“Health Lies in Wealth” is the conclusion of a new report by Catholic Health Australia, which asked the question—how well do the most disadvantaged groups of Australia’s population of working age fare compared with the most advantaged?
The answer was undeniable—irrespective of how socio-economic status or health was measured, the poor and working class had significantly worse health. Some of the results were astounding: 65 per cent of those on the lowest income suffer from a long-term health problem compared to 15 per cent of those on the highest income. Average life expectancy from the lowest socio-economic group is 3.1 years lower than the highest socio-economic group. Socio-economic status is a more accurate predictor of a person’s chance of dying from cardiovascular disease—the biggest killer of Australians—than blood pressure, cholesterol levels and smoking combined.
New South Wales Health’s report Healthy People this year showed that a gap in life expectancy at birth of between 3-5 years has remained between the wealthiest and the poorest in NSW over the last 20 years. One of the important contributors to this was the difficulty getting access to health care. In 2006, 15 per cent of respondents in the most disadvantaged one fifth of society, compared with 5.9 per cent of respondents in the least disadvantaged one fifth of society reported difficulty accessing health care.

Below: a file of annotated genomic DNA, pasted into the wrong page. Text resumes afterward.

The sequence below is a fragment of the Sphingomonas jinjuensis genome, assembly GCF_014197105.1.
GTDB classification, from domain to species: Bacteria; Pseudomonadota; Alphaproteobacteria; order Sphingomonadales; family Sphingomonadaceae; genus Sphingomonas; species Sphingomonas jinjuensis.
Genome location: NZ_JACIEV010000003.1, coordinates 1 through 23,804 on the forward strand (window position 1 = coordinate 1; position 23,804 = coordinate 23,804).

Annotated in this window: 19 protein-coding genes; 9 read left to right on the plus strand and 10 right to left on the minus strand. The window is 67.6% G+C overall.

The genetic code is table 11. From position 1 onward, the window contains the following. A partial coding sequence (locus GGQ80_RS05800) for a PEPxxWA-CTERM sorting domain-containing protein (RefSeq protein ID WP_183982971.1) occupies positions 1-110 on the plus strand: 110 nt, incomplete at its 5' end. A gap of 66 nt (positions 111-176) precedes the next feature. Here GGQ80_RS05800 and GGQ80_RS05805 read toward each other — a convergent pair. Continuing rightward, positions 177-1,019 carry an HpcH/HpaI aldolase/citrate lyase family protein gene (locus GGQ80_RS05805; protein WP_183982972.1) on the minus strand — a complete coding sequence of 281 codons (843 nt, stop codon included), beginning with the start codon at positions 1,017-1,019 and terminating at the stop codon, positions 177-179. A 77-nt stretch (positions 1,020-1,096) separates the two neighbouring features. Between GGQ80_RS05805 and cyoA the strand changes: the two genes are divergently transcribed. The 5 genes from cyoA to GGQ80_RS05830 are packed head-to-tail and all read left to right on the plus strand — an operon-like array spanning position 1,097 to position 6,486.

Catholic Health Australia CEO Martin Laverty says the report makes clear that “policies targeting behavioural change do not work”.
Yet the current priorities of the federal government focus on campaigns to promote healthy lifestyles, encouraging public-private partnerships to improve services, and increasing “consumer choice” through strong private sector involvement in health. These priorities show a clear ideological commitment to the idea that health is primarily determined by personal “choices”, and that privatisation is the means by which government can improve health outcomes.
The health gap between the rich and poor is very real and is not decreasing.
The real solution for health is policies that close that gap—and they’re not going to come from the top.